As my siblings and I rifled through my mother’s belongings this weekend, distributing what held value to each one of us, I searched for something I had made myself. Two books. One titled Focus on the Father; the other titled Praising a Woman of Excellence. Each was a tribute to my parents I created on behalf of their children and grandchildren, who contributed something, a writing, a picture, a hand print. Back in 1999, back when I had more time to be creative, I had made books with my own children and those in our home-school support group. (It was our last year of home-schooling.) We wrote, we illustrated, we sewed together the books, binding them to a fabric cover, and creating a book jacket. My mother and father received the books with joy on Mother’s Day 1999, but I hadn’t seen them in recent years and was rather frantic in searching for them this weekend as they captured our feelings about our parents. Late in the afternoon on Saturday, a pastor friend who was enthusiastically boxing my mother’s books for his own library found them. I was overjoyed. This is what I had written about my mother then; it seems a fitting blog post:
When I think of my mother, the word “time” comes to mind. Since my mother had to work and raise five children, it seems a bit impossible that “time” should stand out—perhaps “lack of” would more likely accompany that word in that situation. But my mother had a way of making time for me.
When I needed to talk to my mother, I would often find her at her makeshift office, busily typing away on some newspaper or magazine assignment. The minute I walked into the room, no matter how busy she was, my mother would stop typing and turn her full attention to me. She never seemed impatient, never appeared to be on deadline. She always listened, advised, hugged, cried, or gave whatever the situation took.
When I needed tutoring in algebra, she rearranged her work schedule so she could bring me to school early for help. If she was at work when I arrived home from school, she was certain to leave a note listing all the chores my sister and I could do while she was gone, which made us feel she really was there! She always made it clear that she would prefer to be home with us, and somehow having her want that stuck in my thoughts and benefited me almost as much as having her there.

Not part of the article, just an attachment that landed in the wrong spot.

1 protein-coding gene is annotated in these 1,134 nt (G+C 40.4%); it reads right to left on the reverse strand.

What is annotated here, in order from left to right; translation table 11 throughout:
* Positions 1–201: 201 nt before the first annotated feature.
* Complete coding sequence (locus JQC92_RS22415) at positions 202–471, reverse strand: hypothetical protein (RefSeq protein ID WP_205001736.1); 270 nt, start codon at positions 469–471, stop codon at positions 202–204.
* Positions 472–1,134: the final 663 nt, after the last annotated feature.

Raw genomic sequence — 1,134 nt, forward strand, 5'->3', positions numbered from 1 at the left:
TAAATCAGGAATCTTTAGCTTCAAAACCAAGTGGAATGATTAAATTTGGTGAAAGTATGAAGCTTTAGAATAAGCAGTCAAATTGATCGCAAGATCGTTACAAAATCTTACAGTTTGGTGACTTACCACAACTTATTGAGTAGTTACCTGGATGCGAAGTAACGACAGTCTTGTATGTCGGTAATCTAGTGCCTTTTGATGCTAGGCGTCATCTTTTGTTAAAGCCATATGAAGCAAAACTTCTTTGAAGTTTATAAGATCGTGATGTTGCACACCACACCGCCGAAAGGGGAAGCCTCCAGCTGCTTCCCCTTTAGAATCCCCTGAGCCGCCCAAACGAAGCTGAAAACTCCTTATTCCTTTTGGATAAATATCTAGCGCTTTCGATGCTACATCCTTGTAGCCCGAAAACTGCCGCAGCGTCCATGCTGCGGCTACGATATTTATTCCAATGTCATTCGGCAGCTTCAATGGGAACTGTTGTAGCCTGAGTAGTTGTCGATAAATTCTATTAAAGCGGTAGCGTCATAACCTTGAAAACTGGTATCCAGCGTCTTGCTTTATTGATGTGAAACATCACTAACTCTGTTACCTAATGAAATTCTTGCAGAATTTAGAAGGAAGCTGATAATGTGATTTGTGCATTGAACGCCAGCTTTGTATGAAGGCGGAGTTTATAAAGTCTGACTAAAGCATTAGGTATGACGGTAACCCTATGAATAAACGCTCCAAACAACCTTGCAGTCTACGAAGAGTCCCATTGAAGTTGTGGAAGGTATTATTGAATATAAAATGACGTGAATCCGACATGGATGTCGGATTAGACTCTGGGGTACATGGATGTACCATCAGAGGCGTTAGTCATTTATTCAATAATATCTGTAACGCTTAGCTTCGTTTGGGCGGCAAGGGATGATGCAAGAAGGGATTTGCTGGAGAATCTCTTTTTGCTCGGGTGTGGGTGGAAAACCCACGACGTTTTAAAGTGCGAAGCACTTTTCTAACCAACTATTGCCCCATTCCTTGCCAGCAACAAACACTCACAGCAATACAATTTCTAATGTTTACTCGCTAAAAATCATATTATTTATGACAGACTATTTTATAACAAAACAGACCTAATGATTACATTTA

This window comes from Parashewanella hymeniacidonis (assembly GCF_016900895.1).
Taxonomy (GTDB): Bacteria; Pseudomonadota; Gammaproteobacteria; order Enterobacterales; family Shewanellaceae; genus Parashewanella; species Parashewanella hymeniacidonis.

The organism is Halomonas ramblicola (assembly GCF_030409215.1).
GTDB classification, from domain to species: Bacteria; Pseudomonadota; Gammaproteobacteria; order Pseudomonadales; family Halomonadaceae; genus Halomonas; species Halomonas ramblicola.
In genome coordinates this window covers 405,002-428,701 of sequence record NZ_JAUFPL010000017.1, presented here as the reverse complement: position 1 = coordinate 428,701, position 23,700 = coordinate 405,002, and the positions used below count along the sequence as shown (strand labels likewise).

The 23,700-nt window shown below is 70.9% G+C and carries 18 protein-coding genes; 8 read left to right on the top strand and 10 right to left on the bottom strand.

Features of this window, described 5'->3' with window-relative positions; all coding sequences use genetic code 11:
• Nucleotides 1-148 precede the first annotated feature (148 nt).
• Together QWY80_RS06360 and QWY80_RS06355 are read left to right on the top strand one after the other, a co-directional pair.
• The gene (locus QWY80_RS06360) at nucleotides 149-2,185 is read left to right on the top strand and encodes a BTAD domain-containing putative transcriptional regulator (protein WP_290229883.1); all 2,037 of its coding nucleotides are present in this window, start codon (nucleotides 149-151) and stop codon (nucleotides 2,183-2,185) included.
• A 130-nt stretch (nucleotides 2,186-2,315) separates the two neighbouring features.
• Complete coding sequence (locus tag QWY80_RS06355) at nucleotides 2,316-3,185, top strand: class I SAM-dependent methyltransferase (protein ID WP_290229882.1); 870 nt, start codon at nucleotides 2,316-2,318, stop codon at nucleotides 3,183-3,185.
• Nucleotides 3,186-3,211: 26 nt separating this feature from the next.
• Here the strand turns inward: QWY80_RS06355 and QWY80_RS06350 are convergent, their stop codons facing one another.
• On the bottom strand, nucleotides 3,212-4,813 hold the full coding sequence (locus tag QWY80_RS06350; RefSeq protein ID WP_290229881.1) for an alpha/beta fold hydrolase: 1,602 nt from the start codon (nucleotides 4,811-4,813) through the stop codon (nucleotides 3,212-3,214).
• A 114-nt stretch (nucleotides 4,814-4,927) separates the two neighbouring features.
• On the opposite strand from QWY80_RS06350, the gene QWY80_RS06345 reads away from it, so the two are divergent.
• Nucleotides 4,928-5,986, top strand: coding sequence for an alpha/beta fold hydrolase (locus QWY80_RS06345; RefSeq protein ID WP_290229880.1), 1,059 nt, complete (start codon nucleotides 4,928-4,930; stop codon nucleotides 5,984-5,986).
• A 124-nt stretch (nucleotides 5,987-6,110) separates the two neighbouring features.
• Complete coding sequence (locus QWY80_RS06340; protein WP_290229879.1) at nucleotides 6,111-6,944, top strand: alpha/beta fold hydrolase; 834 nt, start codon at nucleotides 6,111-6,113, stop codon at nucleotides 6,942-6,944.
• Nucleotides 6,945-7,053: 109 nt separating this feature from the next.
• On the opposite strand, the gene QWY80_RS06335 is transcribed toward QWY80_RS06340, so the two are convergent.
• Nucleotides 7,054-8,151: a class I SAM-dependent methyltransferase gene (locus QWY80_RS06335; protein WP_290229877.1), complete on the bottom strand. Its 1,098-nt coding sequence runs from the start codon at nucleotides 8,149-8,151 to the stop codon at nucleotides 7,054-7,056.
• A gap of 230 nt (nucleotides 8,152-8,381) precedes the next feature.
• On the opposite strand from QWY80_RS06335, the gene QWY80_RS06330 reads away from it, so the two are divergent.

She attended my every concert, every swim meet, every softball game (I can still hear her cheering me on!). It never occurred to me that she had four other children whose events she also would attend. I was oblivious to the work or home or husband that needed attending to. She was just always there—and not there talking to her friends or reading a book or trying to get some project done at the same time. She was there for me.
A godly woman, my mother always offered good advice. I didn’t always appreciate her wisdom, of course, but now I am amazed at how much she had to offer. When I look back at photos of my youth group, I see my home as the background for Friday fellowships and parties. My parents are in the middle of all the teens, sometimes just as involved, too. They didn’t have much money, but they shared what they had and blessed us all. My mother taught me much about faith and perseverance.
When my first husband died, my mother was suddenly free to be with me, to talk, to wander the beach and listen to me talk and cry, to grieve with me. Then when God blessed me with a new husband and four children in one fell swoop, she was there, loving and encouraging me—and counting herself the mother of another son and the grandmother of four more.
Her heart and arms are still open, still receiving. I consider my mother my best friend. I hope God preserves her life for a good, long time just because I can’t imagine living without her. I probably love her too much. My hope is that I can be as good a mother to my own five children. There are many days I fall too far short of that goal, but as I do see my own failings, I appreciate my mother, Barbara Jean Souders, all the more.